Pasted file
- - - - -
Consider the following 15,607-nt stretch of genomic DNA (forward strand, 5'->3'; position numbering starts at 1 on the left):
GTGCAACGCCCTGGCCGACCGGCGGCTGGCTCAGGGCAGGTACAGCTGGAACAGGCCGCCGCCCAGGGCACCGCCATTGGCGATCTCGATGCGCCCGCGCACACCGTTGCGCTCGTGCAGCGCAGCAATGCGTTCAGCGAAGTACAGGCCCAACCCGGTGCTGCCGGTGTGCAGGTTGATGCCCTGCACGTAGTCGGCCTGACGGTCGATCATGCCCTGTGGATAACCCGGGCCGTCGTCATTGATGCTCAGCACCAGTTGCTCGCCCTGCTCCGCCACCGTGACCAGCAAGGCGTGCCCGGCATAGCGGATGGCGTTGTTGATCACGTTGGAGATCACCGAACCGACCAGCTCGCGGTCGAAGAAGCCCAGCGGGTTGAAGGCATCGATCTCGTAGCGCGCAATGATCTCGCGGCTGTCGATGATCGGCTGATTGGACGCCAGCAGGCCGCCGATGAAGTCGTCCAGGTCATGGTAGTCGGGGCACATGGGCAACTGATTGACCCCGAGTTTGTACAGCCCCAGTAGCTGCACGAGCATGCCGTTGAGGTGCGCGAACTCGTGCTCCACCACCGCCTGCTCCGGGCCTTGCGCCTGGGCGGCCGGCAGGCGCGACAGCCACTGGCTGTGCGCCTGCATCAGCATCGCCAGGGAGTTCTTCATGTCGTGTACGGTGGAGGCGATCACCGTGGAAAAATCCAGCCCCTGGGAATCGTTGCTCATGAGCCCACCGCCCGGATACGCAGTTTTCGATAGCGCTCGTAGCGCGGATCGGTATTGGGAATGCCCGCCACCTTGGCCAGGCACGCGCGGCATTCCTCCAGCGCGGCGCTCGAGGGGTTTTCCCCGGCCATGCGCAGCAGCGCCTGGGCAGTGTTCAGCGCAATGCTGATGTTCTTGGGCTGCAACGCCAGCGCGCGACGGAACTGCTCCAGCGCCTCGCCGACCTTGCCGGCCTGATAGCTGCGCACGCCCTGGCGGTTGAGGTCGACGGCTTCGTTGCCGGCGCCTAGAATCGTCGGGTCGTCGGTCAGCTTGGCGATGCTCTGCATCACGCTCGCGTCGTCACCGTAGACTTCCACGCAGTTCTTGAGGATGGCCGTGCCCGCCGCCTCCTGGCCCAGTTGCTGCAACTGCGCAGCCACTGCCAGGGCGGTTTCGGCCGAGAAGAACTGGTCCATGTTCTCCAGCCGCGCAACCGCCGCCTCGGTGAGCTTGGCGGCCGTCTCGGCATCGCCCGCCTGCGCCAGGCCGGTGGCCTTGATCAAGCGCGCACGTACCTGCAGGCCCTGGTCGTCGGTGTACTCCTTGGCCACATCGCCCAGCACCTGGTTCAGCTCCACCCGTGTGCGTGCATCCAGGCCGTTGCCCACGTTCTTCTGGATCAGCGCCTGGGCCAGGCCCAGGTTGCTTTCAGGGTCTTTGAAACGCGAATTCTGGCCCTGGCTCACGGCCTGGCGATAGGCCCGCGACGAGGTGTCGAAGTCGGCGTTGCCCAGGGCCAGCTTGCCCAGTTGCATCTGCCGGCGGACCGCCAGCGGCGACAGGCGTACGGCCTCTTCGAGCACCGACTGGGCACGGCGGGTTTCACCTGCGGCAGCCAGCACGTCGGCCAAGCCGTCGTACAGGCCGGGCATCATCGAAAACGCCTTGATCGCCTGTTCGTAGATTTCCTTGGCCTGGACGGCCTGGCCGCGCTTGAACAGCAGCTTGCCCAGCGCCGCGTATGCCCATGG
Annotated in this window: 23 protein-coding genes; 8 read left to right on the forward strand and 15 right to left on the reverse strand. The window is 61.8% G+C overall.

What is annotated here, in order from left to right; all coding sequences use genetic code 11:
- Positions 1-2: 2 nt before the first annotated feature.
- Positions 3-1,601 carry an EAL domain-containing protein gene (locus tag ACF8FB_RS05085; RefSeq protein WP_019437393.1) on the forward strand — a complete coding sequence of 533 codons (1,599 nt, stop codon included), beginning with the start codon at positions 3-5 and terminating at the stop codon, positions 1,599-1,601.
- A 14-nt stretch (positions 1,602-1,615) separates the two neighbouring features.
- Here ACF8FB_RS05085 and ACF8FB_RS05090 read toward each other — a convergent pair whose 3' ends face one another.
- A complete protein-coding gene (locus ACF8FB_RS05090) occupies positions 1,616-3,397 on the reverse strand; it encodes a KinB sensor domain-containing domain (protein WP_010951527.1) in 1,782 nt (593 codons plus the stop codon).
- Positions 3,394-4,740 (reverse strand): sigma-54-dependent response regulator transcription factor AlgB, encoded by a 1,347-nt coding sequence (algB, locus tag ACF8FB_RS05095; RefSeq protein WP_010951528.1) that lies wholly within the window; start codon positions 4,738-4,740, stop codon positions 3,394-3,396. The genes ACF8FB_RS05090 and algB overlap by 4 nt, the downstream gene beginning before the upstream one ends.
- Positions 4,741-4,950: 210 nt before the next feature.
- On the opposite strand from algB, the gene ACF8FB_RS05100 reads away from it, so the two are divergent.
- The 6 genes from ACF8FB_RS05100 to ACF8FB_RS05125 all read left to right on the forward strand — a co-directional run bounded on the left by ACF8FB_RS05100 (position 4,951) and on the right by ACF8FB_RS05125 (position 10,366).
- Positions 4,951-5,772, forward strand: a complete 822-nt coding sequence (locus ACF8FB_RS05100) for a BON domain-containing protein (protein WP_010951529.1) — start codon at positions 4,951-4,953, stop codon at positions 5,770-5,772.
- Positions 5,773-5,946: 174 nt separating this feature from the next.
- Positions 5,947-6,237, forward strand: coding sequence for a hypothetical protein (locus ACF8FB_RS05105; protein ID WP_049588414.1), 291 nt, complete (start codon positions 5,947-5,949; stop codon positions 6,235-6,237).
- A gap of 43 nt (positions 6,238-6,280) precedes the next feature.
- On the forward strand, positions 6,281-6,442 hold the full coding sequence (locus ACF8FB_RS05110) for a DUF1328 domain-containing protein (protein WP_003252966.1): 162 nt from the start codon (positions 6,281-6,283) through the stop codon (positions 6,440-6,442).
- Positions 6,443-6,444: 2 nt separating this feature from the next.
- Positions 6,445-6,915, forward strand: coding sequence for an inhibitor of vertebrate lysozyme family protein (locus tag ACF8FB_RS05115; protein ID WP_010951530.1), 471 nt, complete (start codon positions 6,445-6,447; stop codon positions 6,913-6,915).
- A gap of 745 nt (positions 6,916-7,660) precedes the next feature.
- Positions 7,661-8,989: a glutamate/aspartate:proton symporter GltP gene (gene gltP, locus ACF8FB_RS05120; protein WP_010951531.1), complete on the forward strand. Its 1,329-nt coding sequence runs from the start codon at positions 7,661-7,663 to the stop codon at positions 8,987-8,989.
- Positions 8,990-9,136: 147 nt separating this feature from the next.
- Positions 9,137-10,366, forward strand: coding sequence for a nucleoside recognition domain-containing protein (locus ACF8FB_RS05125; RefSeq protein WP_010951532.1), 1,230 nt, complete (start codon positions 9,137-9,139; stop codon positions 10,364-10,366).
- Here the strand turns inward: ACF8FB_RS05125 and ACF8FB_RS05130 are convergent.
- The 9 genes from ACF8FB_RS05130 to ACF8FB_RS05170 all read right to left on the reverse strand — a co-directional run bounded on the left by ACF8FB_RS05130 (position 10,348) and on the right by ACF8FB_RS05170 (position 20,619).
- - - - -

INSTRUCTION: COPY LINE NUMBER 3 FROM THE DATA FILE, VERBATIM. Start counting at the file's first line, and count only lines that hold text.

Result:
Annotated in this window: 23 protein-coding genes; 8 read left to right on the forward strand and 15 right to left on the reverse strand. The window is 61.8% G+C overall.